Cheers!
     
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  30. pweis909

    pweis909 Poo-Bah (1,730) Aug 13, 2005 Wisconsin
    Premium

    @frozyn -- in my mind, I am unsure about whether it could be VDK or oxidation. The one thing you noted that supports oxidation is the poor-fitting fermenter lid. Some questions that could get at the VDK issue -- are you using a different yeast lately, changing pitching procedures or wort oxidation procedures, trying to accelerate your primary fermentation?
     
  31. JackHorzempa

    JackHorzempa Poo-Bah (3,619) Dec 15, 2005 Pennsylvania
    Premium

    @frozyn, did you taste your beers at bottling (e.g., tasted the hydrometer sample)? If so, did you perceive honey-like flavors in the beer then? Or is it honey-like only "after being in the bottle for a month or two"?

    Cheers!
     
  32. riptorn

    riptorn Initiate (64) Apr 26, 2018 North Carolina
    Trader

    @frozyn do other folks get the same honey characteristic from any of those beers of yours?
     
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  33. TheBeerery

    TheBeerery Initiate (79) May 2, 2016 Minnesota

    FYI. 2-3-pentanedione doesn't not have to come from VKD's. It's the same flavor regardless of where it shows up. Oxidized German beer is 2-3-pentanedione, from "container pasteurization"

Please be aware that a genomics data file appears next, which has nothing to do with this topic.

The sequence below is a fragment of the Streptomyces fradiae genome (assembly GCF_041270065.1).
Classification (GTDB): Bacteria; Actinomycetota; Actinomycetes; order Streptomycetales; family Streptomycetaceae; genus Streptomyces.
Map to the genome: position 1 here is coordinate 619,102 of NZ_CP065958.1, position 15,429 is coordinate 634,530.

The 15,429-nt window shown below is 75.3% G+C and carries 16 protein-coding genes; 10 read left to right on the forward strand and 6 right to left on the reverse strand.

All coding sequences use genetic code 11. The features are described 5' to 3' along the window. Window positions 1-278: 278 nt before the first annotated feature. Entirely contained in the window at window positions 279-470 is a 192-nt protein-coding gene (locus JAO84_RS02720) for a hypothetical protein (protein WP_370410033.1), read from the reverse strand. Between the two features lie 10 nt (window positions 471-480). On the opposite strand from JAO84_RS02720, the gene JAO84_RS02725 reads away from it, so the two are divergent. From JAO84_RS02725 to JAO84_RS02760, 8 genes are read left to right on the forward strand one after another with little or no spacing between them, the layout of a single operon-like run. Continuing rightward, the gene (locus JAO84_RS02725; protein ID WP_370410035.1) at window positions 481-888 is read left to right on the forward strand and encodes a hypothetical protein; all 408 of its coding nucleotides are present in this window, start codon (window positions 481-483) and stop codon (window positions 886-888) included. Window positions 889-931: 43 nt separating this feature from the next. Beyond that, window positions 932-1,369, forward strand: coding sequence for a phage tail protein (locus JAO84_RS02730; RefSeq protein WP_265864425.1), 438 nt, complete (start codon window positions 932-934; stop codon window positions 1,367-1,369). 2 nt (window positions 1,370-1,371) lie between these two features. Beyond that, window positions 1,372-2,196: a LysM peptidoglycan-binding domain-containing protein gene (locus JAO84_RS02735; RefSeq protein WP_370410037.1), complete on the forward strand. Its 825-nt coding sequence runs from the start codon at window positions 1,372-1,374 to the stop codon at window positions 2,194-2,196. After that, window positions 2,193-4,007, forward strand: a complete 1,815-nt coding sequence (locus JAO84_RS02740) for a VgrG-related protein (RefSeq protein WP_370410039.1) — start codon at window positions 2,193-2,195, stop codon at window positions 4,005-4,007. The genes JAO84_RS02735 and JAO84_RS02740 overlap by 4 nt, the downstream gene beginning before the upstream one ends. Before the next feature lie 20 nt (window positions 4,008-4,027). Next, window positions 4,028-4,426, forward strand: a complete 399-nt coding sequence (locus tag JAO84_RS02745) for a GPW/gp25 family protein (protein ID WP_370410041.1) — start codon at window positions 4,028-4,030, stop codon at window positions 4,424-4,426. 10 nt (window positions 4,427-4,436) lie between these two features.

FYI 2. It comes from primarily pilsner malt.

    FYI 3. What all you bottlers should do, is to add the priming sugar to water then boil it. Then inject it into the fermenter. Allow fermentation to pick back up steadily, then bottle. This protects all point of ingress in the bottling process.

    FYI 4. The amount of oxygen before staling accelerates is 150ppb, this is the industry standard. SO even if you have a flawless bottle session, due to physics, you ingress 5-7ppb per day ( we will use 5 for easy math). It's all fine and dandy until your yeast in the bottle stops and falls. One that happens its going DIRECTLY in your beer. Therefor not counting refermention for carbonation your bottled beer is a ticking timebomb.. 150/5 is 30 days before the noticeable effects of oxidation start. So 8-9 months of that is 270x5= 1.350ppm of DO, which is nearly 10x the oxidation allowed in the industry standard. :wink: Bottled beer loses freshness the fastest of any packaging.

    FYI 5. Dark malts contain more melanoidians, those CAN add antioxidant properties. HOWEVER, thermal stress is a great destroyer of these. So unless you are under 10% boil off with a gentle boil, these won't help you much.

    FYI 6. Kidding, though I do have more. :stuck_out_tongue:
     
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  34. JackHorzempa